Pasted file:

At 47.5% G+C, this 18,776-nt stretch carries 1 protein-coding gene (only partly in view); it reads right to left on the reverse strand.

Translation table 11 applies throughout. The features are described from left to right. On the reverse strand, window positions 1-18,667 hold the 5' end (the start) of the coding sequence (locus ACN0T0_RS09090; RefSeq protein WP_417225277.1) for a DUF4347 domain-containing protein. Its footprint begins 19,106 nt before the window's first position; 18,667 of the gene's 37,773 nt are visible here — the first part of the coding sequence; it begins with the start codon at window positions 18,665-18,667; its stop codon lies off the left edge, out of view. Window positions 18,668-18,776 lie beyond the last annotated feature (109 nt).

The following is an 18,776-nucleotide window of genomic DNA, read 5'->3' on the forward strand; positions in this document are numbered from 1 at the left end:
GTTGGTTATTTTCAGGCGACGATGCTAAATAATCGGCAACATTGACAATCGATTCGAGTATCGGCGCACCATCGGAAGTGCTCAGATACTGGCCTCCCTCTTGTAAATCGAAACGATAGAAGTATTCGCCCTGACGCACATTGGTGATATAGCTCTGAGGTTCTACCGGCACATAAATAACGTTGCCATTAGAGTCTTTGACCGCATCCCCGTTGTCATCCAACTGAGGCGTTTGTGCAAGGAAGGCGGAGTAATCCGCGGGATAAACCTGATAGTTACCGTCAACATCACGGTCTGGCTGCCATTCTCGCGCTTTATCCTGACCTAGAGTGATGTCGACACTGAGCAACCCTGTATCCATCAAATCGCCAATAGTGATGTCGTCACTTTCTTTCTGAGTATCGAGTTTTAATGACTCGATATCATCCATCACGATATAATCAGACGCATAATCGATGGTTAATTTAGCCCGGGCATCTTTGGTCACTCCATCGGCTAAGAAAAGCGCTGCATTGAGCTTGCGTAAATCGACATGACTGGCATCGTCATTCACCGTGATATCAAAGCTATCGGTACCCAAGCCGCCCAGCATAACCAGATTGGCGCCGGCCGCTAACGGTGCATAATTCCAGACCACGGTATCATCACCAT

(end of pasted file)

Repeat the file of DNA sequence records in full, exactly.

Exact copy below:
At 47.5% G+C, this 18,776-nt stretch carries 1 protein-coding gene (only partly in view); it reads right to left on the reverse strand.

Translation table 11 applies throughout. The features are described from left to right. On the reverse strand, window positions 1-18,667 hold the 5' end (the start) of the coding sequence (locus ACN0T0_RS09090; RefSeq protein WP_417225277.1) for a DUF4347 domain-containing protein. Its footprint begins 19,106 nt before the window's first position; 18,667 of the gene's 37,773 nt are visible here — the first part of the coding sequence; it begins with the start codon at window positions 18,665-18,667; its stop codon lies off the left edge, out of view. Window positions 18,668-18,776 lie beyond the last annotated feature (109 nt).

The following is an 18,776-nucleotide window of genomic DNA, read 5'->3' on the forward strand; positions in this document are numbered from 1 at the left end:
GTTGGTTATTTTCAGGCGACGATGCTAAATAATCGGCAACATTGACAATCGATTCGAGTATCGGCGCACCATCGGAAGTGCTCAGATACTGGCCTCCCTCTTGTAAATCGAAACGATAGAAGTATTCGCCCTGACGCACATTGGTGATATAGCTCTGAGGTTCTACCGGCACATAAATAACGTTGCCATTAGAGTCTTTGACCGCATCCCCGTTGTCATCCAACTGAGGCGTTTGTGCAAGGAAGGCGGAGTAATCCGCGGGATAAACCTGATAGTTACCGTCAACATCACGGTCTGGCTGCCATTCTCGCGCTTTATCCTGACCTAGAGTGATGTCGACACTGAGCAACCCTGTATCCATCAAATCGCCAATAGTGATGTCGTCACTTTCTTTCTGAGTATCGAGTTTTAATGACTCGATATCATCCATCACGATATAATCAGACGCATAATCGATGGTTAATTTAGCCCGGGCATCTTTGGTCACTCCATCGGCTAAGAAAAGCGCTGCATTGAGCTTGCGTAAATCGACATGACTGGCATCGTCATTCACCGTGATATCAAAGCTATCGGTACCCAAGCCGCCCAGCATAACCAGATTGGCGCCGGCCGCTAACGGTGCATAATTCCAGACCACGGTATCATCACCAT